Niger’s parliament has voted to send troops to Nigeria to join the fight against militant Islamist group Boko Haram, according to a BBC report.
The vote took place after Boko Haram attacked a prison and detonated a car bomb on Monday in the town of Diffa, near Niger’s border with Nigeria.
MPs said parliament unanimously authorised deploying 750 soldiers to a regional force battling Boko Haram.
The Nigerian conflict has increasingly drawn in regional states.
On Saturday, Nigeria, Cameroon, Chad, Niger and Benin agreed to establish a 7,800-strong force to fight the group.
Boko Haram launched its first attacks in Niger last week, and has vowed to create an Islamic state.
“The pooling of the efforts and resources of concerned countries will contribute without doubt to crushing this group which shows scorn, through its barbaric acts, for the Muslim religion,” Niger’s parliamentary speaker Adamou Salifou said after the vote, Reuters news agency reports.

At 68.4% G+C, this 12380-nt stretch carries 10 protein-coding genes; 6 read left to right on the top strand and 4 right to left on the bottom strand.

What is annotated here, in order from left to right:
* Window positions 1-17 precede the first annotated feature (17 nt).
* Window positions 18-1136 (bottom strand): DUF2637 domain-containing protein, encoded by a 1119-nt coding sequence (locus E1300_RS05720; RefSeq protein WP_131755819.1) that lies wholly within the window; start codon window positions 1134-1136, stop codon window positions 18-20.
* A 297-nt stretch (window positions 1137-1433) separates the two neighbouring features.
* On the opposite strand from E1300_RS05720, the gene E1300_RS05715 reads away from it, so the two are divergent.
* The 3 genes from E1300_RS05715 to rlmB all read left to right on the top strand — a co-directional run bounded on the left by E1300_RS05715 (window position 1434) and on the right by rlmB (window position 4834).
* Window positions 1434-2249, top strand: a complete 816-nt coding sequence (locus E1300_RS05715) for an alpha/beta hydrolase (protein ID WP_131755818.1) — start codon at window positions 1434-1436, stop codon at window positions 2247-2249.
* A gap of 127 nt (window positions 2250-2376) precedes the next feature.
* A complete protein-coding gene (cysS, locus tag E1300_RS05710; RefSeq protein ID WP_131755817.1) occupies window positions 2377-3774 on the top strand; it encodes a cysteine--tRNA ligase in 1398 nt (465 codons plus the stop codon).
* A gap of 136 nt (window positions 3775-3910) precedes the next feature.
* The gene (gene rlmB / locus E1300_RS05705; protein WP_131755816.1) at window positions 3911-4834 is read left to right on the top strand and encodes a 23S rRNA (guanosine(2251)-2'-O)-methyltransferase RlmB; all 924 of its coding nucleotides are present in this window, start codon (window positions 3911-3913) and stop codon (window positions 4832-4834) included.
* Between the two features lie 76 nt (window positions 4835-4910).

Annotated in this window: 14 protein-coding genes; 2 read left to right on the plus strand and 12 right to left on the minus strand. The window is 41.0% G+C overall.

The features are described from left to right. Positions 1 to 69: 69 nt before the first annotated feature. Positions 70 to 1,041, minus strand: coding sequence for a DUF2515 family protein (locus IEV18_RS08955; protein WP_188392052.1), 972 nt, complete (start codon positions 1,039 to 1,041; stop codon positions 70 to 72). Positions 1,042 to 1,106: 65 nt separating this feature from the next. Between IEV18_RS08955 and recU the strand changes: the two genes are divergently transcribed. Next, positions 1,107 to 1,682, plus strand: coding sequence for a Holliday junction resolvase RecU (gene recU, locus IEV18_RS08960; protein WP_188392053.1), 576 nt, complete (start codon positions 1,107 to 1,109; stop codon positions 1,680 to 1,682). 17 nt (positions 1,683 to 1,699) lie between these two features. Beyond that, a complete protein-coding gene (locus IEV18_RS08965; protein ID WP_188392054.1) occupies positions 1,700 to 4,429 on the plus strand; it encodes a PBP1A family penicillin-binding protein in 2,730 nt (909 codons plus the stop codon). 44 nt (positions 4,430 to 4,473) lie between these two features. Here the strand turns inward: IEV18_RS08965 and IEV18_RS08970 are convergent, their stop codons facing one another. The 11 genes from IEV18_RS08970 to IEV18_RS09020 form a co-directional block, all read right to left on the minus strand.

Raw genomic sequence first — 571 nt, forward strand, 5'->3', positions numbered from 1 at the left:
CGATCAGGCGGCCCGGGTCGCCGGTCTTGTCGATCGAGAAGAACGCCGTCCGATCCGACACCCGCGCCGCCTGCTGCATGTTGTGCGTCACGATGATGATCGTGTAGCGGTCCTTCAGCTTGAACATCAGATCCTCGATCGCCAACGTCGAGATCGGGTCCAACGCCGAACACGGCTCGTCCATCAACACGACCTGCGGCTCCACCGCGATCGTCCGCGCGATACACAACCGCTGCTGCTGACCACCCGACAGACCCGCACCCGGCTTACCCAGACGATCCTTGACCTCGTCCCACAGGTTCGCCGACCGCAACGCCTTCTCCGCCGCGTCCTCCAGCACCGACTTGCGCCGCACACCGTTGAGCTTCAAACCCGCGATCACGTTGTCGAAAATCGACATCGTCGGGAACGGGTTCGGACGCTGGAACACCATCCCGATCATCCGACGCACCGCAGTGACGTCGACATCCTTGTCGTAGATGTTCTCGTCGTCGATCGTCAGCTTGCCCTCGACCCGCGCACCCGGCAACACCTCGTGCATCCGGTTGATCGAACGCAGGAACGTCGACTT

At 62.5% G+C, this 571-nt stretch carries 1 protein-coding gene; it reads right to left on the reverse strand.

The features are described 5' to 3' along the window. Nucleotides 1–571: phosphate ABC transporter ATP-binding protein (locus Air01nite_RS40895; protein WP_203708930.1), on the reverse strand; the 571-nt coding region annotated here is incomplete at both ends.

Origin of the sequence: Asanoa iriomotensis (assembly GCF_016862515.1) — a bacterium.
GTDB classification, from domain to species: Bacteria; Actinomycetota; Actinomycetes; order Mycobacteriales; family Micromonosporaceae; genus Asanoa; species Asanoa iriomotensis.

A journalist in Diffa told AFP news agency that at least one person was killed and 15 wounded in Monday’s bomb blast at a market.
Suspected Boko Haram militants also hijacked a bus in northern Cameroon, abducting at least 20 people, residents said.
The bus was seized near the border area of Koza and driven towards the Nigerian crossing, some 18km (11 miles) away, a resident told the Associated Press news agency.
The conflict has forced a postponement of Nigeria’s presidential and parliamentary elections from 14 February to 28 March.